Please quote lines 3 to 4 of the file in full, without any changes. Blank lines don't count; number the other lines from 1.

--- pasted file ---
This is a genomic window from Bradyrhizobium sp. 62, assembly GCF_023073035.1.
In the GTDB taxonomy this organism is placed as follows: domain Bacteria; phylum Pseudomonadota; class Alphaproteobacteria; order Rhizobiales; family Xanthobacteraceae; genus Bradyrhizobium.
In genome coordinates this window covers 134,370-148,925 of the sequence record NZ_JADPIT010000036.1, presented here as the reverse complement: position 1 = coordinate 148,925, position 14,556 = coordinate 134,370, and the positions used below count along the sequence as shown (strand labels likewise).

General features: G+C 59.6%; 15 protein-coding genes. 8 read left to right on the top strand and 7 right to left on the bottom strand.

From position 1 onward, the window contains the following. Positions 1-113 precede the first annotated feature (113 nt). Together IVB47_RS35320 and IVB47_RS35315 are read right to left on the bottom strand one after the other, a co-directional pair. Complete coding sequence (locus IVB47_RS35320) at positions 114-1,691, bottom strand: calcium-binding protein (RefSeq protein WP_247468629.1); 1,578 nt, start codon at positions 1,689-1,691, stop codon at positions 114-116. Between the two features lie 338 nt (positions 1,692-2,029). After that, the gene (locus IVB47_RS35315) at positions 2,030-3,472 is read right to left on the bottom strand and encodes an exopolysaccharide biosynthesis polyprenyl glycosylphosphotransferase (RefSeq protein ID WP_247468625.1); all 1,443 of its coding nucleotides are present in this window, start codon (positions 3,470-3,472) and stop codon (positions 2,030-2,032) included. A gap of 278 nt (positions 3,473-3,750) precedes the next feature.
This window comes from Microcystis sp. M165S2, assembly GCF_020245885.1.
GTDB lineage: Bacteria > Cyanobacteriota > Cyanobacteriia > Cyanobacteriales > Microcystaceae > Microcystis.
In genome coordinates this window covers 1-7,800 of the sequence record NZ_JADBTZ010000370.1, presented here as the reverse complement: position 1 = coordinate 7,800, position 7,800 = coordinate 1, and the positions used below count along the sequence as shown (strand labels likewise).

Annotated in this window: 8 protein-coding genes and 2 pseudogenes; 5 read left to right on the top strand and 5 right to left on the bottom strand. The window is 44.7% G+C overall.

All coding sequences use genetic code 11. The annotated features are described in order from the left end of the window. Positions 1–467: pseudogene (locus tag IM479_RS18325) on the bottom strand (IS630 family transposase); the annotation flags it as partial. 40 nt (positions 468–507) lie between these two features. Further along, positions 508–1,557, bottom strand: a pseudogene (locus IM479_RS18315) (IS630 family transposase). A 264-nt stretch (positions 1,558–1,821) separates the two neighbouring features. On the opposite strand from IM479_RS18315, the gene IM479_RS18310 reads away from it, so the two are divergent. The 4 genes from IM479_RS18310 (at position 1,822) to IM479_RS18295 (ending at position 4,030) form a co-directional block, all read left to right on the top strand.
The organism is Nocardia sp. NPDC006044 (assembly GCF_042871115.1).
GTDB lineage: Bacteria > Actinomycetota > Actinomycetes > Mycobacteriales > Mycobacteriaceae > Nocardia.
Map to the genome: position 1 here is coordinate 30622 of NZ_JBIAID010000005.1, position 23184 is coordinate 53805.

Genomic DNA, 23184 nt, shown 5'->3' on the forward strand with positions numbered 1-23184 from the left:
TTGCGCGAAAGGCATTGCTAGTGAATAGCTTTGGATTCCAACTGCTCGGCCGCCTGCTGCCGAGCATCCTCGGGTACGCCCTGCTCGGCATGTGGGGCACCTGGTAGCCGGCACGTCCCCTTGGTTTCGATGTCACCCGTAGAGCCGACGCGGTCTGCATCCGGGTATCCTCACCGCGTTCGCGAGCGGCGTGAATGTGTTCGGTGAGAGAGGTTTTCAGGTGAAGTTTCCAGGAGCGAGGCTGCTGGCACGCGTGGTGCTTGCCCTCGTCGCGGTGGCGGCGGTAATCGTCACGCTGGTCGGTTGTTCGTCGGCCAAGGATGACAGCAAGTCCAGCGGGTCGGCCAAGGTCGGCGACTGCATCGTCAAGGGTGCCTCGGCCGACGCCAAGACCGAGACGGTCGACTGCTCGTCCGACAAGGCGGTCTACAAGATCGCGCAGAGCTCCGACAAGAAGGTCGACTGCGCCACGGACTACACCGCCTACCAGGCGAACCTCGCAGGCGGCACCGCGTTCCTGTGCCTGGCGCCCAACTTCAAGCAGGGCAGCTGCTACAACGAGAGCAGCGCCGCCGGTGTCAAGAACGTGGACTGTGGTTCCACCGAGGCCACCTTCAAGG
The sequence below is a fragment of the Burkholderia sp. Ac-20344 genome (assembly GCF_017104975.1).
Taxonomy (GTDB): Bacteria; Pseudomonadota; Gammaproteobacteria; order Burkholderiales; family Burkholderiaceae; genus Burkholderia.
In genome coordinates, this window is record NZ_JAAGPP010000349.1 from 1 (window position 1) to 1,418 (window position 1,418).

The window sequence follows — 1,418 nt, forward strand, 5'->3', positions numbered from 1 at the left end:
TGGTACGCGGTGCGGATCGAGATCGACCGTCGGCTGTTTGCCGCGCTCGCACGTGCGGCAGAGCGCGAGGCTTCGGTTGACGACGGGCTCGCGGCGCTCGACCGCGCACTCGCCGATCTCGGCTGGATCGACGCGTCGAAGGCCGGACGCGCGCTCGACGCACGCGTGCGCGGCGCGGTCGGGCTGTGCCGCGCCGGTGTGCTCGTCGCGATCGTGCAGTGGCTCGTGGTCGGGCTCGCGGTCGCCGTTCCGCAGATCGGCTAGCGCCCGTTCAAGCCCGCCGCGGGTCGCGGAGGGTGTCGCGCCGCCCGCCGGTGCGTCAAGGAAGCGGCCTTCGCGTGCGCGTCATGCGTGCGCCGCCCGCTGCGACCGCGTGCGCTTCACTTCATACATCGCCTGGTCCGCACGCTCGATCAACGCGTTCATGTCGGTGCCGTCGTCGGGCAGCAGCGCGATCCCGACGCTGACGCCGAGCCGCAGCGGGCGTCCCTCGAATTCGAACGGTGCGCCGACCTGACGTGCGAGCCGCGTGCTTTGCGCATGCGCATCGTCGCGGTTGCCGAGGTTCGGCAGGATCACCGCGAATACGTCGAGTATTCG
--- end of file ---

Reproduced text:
In genome coordinates this window covers 134,370-148,925 of the sequence record NZ_JADPIT010000036.1, presented here as the reverse complement: position 1 = coordinate 148,925, position 14,556 = coordinate 134,370, and the positions used below count along the sequence as shown (strand labels likewise).

General features: G+C 59.6%; 15 protein-coding genes. 8 read left to right on the top strand and 7 right to left on the bottom strand.